Pakistan has expressed the hope that the U.S.-Taliban talks, which were abruptly suspended over the weekend, would soon resume and open the way towards intra-Afghan negotiations that would lead to a peaceful settlement of the long-drawn conflict in Afghanistan.
“We hope the suspension of the peace talks is only a pause and will resume sooner rather than later as the alternative is a surge in violence, which could push Afghanistan into even more turbulent and uncertain phase than has been witnessed so far,” Ambassador Maleeha Lodhi told the UN Security Council, while assuring of Pakistan’s role as a facilitator of the Afghan peace process.
Speaking in a debate on the situation in Afghanistan, she said Pakistan had always condemned violence and called for all sides to exercise restraint and to remain committed to the peace process out of its belief that there was no military solution to the Afghan conflict.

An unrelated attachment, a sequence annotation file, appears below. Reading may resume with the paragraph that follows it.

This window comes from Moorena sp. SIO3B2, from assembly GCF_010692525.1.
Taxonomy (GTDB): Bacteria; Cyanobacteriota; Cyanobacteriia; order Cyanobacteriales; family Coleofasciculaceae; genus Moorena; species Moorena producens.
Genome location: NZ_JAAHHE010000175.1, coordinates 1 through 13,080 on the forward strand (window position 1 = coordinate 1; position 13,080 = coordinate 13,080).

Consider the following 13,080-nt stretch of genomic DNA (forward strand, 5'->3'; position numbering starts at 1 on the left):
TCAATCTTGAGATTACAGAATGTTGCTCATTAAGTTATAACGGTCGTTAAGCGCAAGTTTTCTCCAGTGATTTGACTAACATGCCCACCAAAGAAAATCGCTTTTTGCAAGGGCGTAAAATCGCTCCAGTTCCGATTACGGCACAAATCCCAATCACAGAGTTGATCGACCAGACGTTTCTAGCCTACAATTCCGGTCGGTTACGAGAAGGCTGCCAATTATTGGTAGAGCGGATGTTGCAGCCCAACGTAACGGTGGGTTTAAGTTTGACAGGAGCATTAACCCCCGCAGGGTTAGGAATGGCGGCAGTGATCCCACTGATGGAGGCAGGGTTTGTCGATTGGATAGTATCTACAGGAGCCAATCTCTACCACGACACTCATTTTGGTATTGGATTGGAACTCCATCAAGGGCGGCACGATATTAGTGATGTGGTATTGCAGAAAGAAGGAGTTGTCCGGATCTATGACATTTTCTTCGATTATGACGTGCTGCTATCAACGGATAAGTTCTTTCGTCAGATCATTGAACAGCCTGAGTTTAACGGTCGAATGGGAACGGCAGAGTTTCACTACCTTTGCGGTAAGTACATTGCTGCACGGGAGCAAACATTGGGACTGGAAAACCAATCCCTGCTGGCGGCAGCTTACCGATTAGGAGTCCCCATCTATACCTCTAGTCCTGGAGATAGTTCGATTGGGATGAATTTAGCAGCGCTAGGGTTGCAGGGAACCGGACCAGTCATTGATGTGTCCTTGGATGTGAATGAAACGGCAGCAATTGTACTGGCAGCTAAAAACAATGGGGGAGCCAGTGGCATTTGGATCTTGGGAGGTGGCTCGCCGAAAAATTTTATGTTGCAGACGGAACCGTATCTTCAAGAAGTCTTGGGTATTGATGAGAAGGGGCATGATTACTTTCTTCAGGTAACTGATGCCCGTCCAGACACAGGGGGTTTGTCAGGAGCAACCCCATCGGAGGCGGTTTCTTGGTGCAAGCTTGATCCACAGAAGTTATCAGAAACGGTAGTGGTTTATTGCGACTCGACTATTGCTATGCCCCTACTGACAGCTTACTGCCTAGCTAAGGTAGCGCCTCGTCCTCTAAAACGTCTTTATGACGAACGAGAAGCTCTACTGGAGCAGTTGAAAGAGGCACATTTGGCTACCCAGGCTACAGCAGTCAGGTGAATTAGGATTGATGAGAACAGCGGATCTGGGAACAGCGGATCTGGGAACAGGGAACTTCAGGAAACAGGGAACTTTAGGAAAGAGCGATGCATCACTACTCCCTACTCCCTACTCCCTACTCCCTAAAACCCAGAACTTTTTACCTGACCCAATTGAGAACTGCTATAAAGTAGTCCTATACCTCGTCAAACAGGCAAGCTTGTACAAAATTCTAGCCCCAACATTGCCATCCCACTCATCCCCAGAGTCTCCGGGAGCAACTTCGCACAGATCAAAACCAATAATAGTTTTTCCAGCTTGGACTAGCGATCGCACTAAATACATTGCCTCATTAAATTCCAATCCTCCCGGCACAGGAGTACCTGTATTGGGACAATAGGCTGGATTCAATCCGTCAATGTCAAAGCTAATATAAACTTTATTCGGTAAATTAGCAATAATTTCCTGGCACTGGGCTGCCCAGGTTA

The Pakistani envoy said that nine rounds of direct talks between the United States and the Taliban had brightened prospects to put in place the first significant foundation of a settlement, raising hope that the parties appeared closer to that goal than at any other time in the past 18 years.
Earlier this week, U.S. President Donald Trump called off peace negotiations with the Taliban that his special envoy Zalmay Khalilzad had been carrying on for almost a year, after the Taliban claimed responsibility for killing 12 people, including a U.S. soldier, in an attack in Kabul.